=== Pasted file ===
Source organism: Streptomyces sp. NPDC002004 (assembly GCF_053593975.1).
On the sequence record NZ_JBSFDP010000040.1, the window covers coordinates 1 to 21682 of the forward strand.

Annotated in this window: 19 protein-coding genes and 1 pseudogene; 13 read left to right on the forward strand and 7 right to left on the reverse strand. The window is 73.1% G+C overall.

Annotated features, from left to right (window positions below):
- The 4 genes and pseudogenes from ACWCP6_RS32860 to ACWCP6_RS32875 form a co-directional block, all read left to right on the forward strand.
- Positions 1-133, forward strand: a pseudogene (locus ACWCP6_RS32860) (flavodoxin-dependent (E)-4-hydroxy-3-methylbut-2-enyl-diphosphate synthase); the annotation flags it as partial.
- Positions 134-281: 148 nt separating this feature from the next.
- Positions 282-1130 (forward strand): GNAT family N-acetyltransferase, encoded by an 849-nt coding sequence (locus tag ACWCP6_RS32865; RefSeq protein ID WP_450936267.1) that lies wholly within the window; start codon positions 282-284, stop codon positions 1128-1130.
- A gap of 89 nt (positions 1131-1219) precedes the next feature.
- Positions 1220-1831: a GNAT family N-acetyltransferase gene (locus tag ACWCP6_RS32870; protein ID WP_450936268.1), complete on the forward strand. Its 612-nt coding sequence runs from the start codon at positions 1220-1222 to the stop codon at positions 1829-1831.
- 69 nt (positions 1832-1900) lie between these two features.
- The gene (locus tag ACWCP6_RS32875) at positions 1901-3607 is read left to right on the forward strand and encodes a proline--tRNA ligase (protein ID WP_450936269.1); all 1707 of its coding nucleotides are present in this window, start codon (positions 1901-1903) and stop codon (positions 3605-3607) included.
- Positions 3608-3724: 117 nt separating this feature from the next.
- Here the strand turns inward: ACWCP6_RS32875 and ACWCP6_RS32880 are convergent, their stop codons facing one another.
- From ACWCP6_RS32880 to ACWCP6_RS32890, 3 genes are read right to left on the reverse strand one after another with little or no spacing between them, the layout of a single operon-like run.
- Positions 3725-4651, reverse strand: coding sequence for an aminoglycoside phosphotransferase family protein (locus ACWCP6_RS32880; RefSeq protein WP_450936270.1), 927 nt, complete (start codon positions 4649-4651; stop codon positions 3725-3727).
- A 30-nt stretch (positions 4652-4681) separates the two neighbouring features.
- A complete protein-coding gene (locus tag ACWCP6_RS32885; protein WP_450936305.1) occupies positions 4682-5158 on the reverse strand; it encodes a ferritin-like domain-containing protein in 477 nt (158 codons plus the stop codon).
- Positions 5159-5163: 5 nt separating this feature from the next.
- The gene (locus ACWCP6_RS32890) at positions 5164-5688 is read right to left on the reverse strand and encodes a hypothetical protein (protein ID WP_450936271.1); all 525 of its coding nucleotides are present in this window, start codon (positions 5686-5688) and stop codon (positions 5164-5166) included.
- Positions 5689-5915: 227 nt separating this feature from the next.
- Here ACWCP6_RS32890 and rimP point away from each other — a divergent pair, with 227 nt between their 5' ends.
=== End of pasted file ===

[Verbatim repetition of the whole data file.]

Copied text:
Source organism: Streptomyces sp. NPDC002004 (assembly GCF_053593975.1).
On the sequence record NZ_JBSFDP010000040.1, the window covers coordinates 1 to 21682 of the forward strand.

Annotated in this window: 19 protein-coding genes and 1 pseudogene; 13 read left to right on the forward strand and 7 right to left on the reverse strand. The window is 73.1% G+C overall.

Annotated features, from left to right (window positions below):
- The 4 genes and pseudogenes from ACWCP6_RS32860 to ACWCP6_RS32875 form a co-directional block, all read left to right on the forward strand.
- Positions 1-133, forward strand: a pseudogene (locus ACWCP6_RS32860) (flavodoxin-dependent (E)-4-hydroxy-3-methylbut-2-enyl-diphosphate synthase); the annotation flags it as partial.
- Positions 134-281: 148 nt separating this feature from the next.
- Positions 282-1130 (forward strand): GNAT family N-acetyltransferase, encoded by an 849-nt coding sequence (locus tag ACWCP6_RS32865; RefSeq protein ID WP_450936267.1) that lies wholly within the window; start codon positions 282-284, stop codon positions 1128-1130.
- A gap of 89 nt (positions 1131-1219) precedes the next feature.
- Positions 1220-1831: a GNAT family N-acetyltransferase gene (locus tag ACWCP6_RS32870; protein ID WP_450936268.1), complete on the forward strand. Its 612-nt coding sequence runs from the start codon at positions 1220-1222 to the stop codon at positions 1829-1831.
- 69 nt (positions 1832-1900) lie between these two features.
- The gene (locus tag ACWCP6_RS32875) at positions 1901-3607 is read left to right on the forward strand and encodes a proline--tRNA ligase (protein ID WP_450936269.1); all 1707 of its coding nucleotides are present in this window, start codon (positions 1901-1903) and stop codon (positions 3605-3607) included.
- Positions 3608-3724: 117 nt separating this feature from the next.
- Here the strand turns inward: ACWCP6_RS32875 and ACWCP6_RS32880 are convergent, their stop codons facing one another.
- From ACWCP6_RS32880 to ACWCP6_RS32890, 3 genes are read right to left on the reverse strand one after another with little or no spacing between them, the layout of a single operon-like run.
- Positions 3725-4651, reverse strand: coding sequence for an aminoglycoside phosphotransferase family protein (locus ACWCP6_RS32880; RefSeq protein WP_450936270.1), 927 nt, complete (start codon positions 4649-4651; stop codon positions 3725-3727).
- A 30-nt stretch (positions 4652-4681) separates the two neighbouring features.
- A complete protein-coding gene (locus tag ACWCP6_RS32885; protein WP_450936305.1) occupies positions 4682-5158 on the reverse strand; it encodes a ferritin-like domain-containing protein in 477 nt (158 codons plus the stop codon).
- Positions 5159-5163: 5 nt separating this feature from the next.
- The gene (locus ACWCP6_RS32890) at positions 5164-5688 is read right to left on the reverse strand and encodes a hypothetical protein (protein ID WP_450936271.1); all 525 of its coding nucleotides are present in this window, start codon (positions 5686-5688) and stop codon (positions 5164-5166) included.
- Positions 5689-5915: 227 nt separating this feature from the next.
- Here ACWCP6_RS32890 and rimP point away from each other — a divergent pair, with 227 nt between their 5' ends.